Guidelines on Compensating Research Subjects

What is Compensation in regards to Human Subjects Research?

Compensation refers to the predetermined form of payment provided to research subjects for their participation in the research investigation. Possible forms of compensation include but are not limited to: travel reimbursement, electronic gift cards, and cash. Small compensatory measures are permitted as long as the incentive is not coercive in nature.Compensation is relative to the population to which it is being provided to. For example, providing pediatric patients fifty dollars may be coercive; however, providing the same amount for adults may not be. It should be noted that compensation is not synonymous with reimbursement. Reimbursement refers to researchers paying for the subject’s cost of participation whether that be transportation or housing during the course of study. Compensation, however, is anything given to the subject to acknowledge their participation in the study.

Benefits vs Compensation

Compensation within a study is not considered a benefit of participation. A benefit of participation refers to outcomes of the study such as providing the participant with more clinical testing opportunities as well as treatments for their condition. However, compensation refers to a form of payment for participating in the study that is not related to the study’s results.

Essentially, compensation is payment for the efforts that participants take in order to be a part of the study whereas benefits are the advantages that the subject gains from the trial itself such as increased knowledge. Investigators should be careful when communicating information about benefits and compensations to potential participants to avoid coercion or undue influence.

Best Practices for Disclosing a Plan to Compensate Participants

When researchers submit their research protocol to the Institutional Review Board (IRB), they must also disclose and detail their plans on participant compensation. It is recommended that researchers include “a detailed account of the terms of payment, including a description of the conditions under which a subject would receive partial or no payment (e.g., what will happen if he or she withdraws part way through the research or the investigator removes a subject from the study for medical or non-compliance reasons). Payment may be prorated for the time of participation in the study rather than delayed until study completion because the latter could unduly influence a subject’s decision to exercise his or her right to withdraw at any time.” (HHS gov).

Elements of a Compensation Plan

The following elements should be implemented in a compensation plan:

  • Explanation for how participants will be
  • The amount and the form of
  • How the researcher will distribute the compensation to
  • The collection of any participant identifiable information during the distribution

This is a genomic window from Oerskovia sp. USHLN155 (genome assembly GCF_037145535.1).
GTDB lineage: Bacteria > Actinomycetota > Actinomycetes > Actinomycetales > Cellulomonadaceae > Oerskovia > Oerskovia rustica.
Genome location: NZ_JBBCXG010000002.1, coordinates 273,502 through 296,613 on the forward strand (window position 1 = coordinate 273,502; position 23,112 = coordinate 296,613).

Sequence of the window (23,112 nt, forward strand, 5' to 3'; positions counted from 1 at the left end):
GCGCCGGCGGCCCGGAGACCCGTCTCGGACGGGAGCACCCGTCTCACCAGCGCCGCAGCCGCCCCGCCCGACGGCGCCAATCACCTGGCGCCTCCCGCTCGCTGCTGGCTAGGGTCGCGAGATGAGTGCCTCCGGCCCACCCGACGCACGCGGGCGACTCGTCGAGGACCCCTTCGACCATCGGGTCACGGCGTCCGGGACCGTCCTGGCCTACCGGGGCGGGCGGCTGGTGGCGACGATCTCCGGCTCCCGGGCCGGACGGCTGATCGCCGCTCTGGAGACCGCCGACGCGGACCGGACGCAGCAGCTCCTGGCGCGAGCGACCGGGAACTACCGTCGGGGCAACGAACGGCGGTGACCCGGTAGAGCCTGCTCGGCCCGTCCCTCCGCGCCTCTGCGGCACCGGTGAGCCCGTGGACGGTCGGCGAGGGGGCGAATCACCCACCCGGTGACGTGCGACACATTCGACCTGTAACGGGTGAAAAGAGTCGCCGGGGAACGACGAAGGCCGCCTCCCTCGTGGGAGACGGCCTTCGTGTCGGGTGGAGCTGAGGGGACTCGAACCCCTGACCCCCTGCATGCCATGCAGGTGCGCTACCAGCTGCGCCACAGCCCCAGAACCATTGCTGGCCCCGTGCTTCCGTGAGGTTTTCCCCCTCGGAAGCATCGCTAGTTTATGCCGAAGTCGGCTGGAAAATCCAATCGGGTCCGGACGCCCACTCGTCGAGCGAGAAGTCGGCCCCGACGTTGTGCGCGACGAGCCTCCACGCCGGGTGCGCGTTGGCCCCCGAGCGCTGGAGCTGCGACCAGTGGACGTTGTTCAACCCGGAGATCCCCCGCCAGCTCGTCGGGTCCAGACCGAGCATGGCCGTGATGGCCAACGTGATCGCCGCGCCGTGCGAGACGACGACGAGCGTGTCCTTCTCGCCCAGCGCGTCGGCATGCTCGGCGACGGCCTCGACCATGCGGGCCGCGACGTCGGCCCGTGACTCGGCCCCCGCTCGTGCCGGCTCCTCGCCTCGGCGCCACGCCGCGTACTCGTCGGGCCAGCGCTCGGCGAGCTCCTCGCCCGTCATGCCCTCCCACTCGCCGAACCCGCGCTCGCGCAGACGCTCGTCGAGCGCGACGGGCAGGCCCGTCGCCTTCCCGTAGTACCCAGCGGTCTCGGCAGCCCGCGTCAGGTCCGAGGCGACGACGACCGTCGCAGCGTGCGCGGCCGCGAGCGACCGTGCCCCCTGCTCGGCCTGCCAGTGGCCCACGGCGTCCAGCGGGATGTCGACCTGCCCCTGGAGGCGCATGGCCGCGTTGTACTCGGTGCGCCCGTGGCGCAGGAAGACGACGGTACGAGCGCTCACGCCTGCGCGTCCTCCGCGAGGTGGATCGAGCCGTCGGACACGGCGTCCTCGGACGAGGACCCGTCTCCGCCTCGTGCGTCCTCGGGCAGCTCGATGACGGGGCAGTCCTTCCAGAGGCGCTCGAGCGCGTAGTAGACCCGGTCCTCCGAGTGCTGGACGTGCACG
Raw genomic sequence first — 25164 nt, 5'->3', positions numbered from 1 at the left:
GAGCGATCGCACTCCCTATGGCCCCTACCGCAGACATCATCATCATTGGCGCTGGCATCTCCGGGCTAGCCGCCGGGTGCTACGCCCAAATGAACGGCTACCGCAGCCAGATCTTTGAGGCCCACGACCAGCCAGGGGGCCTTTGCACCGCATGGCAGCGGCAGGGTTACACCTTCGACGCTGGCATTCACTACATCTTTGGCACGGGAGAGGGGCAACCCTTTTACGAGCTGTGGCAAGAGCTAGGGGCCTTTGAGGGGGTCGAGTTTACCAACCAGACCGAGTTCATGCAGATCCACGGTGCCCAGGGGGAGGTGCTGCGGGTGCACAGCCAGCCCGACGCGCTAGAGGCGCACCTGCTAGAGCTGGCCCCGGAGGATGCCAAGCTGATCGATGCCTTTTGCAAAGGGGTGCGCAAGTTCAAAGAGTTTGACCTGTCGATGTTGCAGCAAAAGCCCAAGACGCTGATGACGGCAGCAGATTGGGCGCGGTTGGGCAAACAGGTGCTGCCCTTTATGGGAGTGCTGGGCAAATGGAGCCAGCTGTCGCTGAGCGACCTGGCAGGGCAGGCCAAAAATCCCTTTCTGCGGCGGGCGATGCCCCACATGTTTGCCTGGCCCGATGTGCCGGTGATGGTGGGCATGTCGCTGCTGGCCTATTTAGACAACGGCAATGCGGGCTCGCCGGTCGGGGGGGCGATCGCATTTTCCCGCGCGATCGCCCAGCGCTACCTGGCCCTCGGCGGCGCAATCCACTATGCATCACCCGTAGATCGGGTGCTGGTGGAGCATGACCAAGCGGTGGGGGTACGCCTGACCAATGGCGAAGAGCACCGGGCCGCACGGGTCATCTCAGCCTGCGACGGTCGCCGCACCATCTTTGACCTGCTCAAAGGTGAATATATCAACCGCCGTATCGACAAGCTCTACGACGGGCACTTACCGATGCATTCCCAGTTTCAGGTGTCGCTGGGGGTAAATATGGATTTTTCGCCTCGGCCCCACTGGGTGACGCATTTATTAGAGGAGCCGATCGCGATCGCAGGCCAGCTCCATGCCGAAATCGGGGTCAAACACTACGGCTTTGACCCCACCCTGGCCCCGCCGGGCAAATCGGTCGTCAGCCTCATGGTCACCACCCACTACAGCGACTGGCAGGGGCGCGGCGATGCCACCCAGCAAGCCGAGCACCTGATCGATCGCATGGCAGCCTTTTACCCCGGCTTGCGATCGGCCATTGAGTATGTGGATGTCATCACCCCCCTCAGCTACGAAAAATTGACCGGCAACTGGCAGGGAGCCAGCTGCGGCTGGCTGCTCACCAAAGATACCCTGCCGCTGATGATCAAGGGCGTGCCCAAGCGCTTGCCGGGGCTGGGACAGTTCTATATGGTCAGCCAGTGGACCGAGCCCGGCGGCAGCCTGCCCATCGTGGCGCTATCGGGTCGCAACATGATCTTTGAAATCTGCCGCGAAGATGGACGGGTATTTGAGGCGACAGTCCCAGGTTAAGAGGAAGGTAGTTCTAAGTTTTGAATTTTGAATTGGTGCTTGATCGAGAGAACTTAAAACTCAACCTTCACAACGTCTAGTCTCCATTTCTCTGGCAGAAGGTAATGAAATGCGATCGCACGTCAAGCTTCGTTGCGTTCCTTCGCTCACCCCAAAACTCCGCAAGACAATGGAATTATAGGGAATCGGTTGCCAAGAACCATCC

• Circumstances wherein the participants may or may not be
  • Circumstances wherein the participants may be partially
  • For studies that extend over the course of several sessions or days, consideration of prorating the compensation.
Potential for Coercion

Coercion refers to the implication of harm or negative consequences which compels involuntary participation or compliance. Subjects must make informed, independent decisions regarding their participation in the study without being fearful of loss of rights and services. The IRB will also look at the tasks that the participants will perform and determine if the incentive correlates to the difficulty and effort needed to be put behind the task.

Potential for Undue Influence

Undue influence refers to compensation that includes an excessive or inappropriate reward. The known medical benefits for participating in the study should be stated clearly without any exaggerations. This could potentially put participants in a position where they are likely to participate just for the sake of the reward without acknowledging their risk and contributions to the study. Thus, participants may enroll in the study without considering risk, thus not making an informed, independent decision rather one that is clouded with the primary thought of compensation.

The IRB, when examining the protocol for review, may restrict the level of financial or non-financial incentives while also looking at exactly how this information will be conveyed to participants. The level of compensation or reimbursement is relative to the requirements of participating in research and to the population.

Tax Obligations

If the compensation for a subject’s participation in a clinical investigation exceeds $600 or more during a calendar year, the subject will be required to report to the IRS using the IRS Form 1099-MISC (Miscellaneous Income) in Box 3 of Income for a United States Resident. To have proper documentation for tax obligations, investigators must obtain the following from subjects: participant’s name, mailing address, Taxpayer Identification Number (TIN) or Social Security Number (SSN), or Individual Taxpayer Identification Number (ITIN). The principal investigator may also request that participants complete the IRS Form W-9 (Request for Taxpayer Identification Number and Certification).

For a Non-Resident Alien, all payments made in the calendar year must be reported on Form 1042-S, (Foreign Person’s U.S. Source Income Subject to Withholdings) and may be subjectable to a 30% federal income tax withholding.

ClinCard at Rutgers

RBHS (Rutgers Biomedical and Health Sciences) utilizes Greenphie’s ClinCard as a way for investigators to provide compensation for research participation. ClinCard is a reloadable debit card system and is the preferred form of compensation at Rutgers. To learn more about the ClinCard, please visit the following link: